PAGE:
The Chilcot enquiry

The primary purpose of the Chilcot enquiry was to discern what lessons can be learned from the Iraq debacle, rather than act in the capacity of a judicial inquiry seeking to apportion blame.

Thursday, 28th July 2016, 6:15 am
Updated Thursday, 28th July 2016, 7:19 am

Indeed, had the latter been the case, then, it’s clear the main protagonists would have refused to take part; presumably for fear they would incriminate themselves.

One lesson that can seemingly be drawn from Chilcot, is that the justification for war was based upon “evidence” manufactured (ie “sexed up”) for the purpose of justifying the predetermined decision to invade Iraq in league with the USA and hence persuade the wider populus to wholeheartedly support it, a strategy which seems to be reminiscent of government behaviour down through the ages.

For if governments want their predetermined plans to be adopted, they have no qualms about producing “evidence” of rather dubious validity to suit their purpose; a strategy which Quangos and private sector organisations have an increasing tendency to mimic nowadays.

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Any person and/or group that refuses to support and hence adopt the predetermined plan, is ruthlessly spun against in the form of toxic briefings as a means of blackening names and reputations.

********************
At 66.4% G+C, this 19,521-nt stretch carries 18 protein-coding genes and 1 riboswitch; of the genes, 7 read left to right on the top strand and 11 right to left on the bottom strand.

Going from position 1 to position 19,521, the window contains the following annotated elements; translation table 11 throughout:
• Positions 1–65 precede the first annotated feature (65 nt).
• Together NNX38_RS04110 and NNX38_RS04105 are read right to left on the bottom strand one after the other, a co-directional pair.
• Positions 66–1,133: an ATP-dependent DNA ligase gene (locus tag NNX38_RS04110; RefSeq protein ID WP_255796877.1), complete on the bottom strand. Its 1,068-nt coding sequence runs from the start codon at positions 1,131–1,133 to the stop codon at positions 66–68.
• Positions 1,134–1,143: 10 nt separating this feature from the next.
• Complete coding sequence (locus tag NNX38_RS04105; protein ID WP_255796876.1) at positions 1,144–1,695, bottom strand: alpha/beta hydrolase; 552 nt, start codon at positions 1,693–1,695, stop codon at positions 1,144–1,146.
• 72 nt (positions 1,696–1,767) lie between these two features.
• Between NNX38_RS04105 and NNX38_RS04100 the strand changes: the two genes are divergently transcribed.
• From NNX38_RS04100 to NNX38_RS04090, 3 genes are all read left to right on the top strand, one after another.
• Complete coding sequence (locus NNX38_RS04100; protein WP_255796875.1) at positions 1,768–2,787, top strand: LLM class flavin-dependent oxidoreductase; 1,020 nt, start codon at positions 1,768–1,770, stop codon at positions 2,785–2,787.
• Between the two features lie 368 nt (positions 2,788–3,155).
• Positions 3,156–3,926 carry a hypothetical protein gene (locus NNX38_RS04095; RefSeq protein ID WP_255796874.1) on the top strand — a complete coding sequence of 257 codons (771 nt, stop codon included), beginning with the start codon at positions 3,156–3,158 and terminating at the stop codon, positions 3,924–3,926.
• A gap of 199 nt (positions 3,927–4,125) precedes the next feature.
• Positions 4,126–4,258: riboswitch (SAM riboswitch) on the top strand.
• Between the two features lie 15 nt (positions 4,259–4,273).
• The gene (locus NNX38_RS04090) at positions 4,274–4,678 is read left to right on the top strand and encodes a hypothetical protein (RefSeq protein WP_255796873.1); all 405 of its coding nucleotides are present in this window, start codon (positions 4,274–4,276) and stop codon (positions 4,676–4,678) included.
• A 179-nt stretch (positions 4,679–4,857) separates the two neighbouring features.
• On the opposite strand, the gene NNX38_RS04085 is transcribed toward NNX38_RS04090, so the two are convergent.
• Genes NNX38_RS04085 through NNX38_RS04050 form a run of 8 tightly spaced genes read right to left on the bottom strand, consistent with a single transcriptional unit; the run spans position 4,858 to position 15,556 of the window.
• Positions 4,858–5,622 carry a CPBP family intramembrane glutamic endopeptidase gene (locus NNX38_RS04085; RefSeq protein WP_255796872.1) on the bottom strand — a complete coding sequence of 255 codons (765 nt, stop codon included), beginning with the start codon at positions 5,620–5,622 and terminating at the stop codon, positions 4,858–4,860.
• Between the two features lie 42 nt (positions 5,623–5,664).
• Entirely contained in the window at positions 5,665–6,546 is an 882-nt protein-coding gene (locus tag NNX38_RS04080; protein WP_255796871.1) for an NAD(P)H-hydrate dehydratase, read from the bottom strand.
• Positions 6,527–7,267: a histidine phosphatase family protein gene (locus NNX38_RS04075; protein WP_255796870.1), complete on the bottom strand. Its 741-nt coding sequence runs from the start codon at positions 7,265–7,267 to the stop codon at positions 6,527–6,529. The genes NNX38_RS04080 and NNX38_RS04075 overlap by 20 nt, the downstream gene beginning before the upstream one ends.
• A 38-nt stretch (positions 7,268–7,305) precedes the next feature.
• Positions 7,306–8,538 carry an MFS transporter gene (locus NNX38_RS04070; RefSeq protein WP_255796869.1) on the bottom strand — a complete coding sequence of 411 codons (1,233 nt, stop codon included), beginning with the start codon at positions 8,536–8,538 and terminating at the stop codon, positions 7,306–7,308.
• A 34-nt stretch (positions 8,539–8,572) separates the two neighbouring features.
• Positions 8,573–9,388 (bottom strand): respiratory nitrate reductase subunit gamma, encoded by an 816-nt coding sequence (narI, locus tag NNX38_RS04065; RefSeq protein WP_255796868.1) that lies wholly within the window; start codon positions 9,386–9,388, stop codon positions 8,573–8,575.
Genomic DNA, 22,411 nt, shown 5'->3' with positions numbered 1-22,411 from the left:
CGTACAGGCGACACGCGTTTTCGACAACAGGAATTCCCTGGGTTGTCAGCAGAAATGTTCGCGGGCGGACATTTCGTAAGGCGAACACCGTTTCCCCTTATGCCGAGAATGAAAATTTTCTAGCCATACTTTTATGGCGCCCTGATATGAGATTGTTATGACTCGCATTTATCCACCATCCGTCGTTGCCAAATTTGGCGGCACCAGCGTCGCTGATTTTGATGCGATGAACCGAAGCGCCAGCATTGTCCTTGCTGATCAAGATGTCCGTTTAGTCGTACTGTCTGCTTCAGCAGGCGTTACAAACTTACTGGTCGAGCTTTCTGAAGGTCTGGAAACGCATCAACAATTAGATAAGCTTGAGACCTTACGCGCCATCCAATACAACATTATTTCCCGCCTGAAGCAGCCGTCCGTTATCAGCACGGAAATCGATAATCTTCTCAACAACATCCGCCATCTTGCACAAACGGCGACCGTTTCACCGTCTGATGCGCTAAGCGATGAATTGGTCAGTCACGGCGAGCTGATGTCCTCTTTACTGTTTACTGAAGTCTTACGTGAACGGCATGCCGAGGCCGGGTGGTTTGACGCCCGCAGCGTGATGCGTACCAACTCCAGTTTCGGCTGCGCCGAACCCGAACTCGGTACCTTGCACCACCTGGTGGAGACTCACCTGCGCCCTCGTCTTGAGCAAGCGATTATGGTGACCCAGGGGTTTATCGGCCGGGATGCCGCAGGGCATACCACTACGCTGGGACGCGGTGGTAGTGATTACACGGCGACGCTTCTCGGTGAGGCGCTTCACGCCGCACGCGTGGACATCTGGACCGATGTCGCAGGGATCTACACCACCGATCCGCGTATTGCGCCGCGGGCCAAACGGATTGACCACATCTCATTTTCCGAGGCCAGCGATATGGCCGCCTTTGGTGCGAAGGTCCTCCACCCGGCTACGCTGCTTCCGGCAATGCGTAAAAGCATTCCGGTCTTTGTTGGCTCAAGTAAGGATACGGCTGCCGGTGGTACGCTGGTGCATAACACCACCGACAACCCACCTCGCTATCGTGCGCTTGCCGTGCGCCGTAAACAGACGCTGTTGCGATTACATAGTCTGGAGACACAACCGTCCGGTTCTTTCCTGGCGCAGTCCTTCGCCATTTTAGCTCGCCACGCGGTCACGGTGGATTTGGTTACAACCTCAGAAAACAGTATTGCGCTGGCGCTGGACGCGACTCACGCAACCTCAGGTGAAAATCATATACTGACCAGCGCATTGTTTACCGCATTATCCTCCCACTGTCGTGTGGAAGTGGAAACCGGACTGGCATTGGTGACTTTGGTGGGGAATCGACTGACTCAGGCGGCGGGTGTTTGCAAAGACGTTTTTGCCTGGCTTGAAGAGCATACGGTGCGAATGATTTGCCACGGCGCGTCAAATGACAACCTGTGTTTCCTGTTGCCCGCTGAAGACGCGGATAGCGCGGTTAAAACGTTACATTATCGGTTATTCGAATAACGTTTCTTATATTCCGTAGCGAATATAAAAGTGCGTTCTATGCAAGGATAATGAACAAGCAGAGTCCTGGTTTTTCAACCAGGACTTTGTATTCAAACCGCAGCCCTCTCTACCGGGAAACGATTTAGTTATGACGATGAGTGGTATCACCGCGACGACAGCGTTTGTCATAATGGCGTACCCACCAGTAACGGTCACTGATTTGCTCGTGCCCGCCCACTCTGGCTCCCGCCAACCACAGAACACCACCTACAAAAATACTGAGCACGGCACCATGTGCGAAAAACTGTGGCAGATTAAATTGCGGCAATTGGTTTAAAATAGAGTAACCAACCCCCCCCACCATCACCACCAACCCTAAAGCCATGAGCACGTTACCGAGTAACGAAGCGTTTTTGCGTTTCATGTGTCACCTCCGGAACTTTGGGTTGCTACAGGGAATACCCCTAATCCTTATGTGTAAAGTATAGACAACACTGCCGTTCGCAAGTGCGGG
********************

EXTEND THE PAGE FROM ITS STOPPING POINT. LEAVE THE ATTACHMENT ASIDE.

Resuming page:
The same sort of process can now be witnessed in the Labour Party, whereby the parliamentary faction in particular of Old New Labour, seek to dump a leader elected fairly and squarely by a large majority of the membership, under rules designed and supported by the faction that now seeks to overturn the decision come to, simply because it turned out to be contrary to the one they expected to achieve.

Nevertheless, despite the aforementioned findings of Chilcot, the Old New Labour faction still insist in engaging in perpetrating what amounts to a modern-day medieval mentality witch hunt against a duly elected leader commanding increasing popular public support.

This begs the question as to what’s the point of inquiries?

What’s the point of people having their say if politicians and decision makers will only pay heed to what it is they want to hear?

It seems that the political/governmental arena in this country is becoming increasingly akin to an Augean Stable in severe need of a Herculean effort to clear it out?

Michael Parker

Roberthsaw Crescent, Deepcar, Sheffield, S36